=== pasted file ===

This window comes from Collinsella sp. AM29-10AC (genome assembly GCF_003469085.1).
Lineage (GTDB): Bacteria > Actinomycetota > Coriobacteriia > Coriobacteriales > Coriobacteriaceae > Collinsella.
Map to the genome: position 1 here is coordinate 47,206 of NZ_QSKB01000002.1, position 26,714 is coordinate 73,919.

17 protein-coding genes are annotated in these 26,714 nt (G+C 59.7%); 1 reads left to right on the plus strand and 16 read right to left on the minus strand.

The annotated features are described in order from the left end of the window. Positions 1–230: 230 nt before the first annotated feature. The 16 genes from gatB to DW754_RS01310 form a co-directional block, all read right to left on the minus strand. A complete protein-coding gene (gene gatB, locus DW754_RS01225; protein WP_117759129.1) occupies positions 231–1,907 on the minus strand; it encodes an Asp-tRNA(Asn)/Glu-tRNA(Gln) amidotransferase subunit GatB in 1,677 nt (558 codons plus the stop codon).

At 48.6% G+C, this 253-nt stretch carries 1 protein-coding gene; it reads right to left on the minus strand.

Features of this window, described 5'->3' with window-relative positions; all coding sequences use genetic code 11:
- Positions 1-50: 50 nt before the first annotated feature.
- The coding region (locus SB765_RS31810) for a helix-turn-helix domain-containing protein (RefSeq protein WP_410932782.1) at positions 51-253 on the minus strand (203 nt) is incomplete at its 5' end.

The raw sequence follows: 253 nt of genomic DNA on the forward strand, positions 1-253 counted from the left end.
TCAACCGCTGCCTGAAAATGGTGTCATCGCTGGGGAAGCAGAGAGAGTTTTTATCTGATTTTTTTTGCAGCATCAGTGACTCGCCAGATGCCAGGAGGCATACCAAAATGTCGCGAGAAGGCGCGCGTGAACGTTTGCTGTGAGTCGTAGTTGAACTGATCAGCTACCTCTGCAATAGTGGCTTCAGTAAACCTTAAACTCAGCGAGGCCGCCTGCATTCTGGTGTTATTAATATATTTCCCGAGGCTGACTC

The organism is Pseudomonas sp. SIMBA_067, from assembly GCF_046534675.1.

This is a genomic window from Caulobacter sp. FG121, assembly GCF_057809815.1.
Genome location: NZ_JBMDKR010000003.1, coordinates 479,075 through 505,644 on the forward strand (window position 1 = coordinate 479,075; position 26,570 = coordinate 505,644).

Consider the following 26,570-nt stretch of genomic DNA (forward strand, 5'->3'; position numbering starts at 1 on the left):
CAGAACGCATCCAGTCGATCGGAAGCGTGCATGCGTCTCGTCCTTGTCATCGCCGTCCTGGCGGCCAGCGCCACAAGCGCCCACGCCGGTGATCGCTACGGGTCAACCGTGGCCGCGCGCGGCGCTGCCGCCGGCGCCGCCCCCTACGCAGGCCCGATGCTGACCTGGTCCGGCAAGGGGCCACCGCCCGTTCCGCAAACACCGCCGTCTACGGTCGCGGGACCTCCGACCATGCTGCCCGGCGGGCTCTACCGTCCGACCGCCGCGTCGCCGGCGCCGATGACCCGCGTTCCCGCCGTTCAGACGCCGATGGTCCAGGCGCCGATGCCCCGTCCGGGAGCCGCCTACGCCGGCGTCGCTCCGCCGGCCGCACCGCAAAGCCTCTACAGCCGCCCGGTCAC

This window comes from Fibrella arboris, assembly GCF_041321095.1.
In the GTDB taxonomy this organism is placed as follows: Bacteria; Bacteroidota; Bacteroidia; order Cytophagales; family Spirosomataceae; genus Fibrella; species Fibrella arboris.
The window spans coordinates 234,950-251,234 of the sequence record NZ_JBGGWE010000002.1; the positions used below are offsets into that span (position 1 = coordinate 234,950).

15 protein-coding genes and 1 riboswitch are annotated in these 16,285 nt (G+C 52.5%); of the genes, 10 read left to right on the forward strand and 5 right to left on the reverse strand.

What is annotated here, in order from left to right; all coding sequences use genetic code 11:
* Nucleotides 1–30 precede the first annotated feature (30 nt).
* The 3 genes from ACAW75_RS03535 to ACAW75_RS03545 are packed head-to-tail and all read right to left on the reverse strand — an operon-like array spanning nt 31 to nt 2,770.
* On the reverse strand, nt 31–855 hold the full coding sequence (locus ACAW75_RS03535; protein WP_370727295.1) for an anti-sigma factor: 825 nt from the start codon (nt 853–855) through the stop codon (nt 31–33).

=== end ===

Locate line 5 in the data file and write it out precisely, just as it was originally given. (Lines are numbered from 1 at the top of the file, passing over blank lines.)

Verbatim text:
The annotated features are described in order from the left end of the window. Positions 1–230: 230 nt before the first annotated feature. The 16 genes from gatB to DW754_RS01310 form a co-directional block, all read right to left on the minus strand. A complete protein-coding gene (gene gatB, locus DW754_RS01225; protein WP_117759129.1) occupies positions 231–1,907 on the minus strand; it encodes an Asp-tRNA(Asn)/Glu-tRNA(Gln) amidotransferase subunit GatB in 1,677 nt (558 codons plus the stop codon).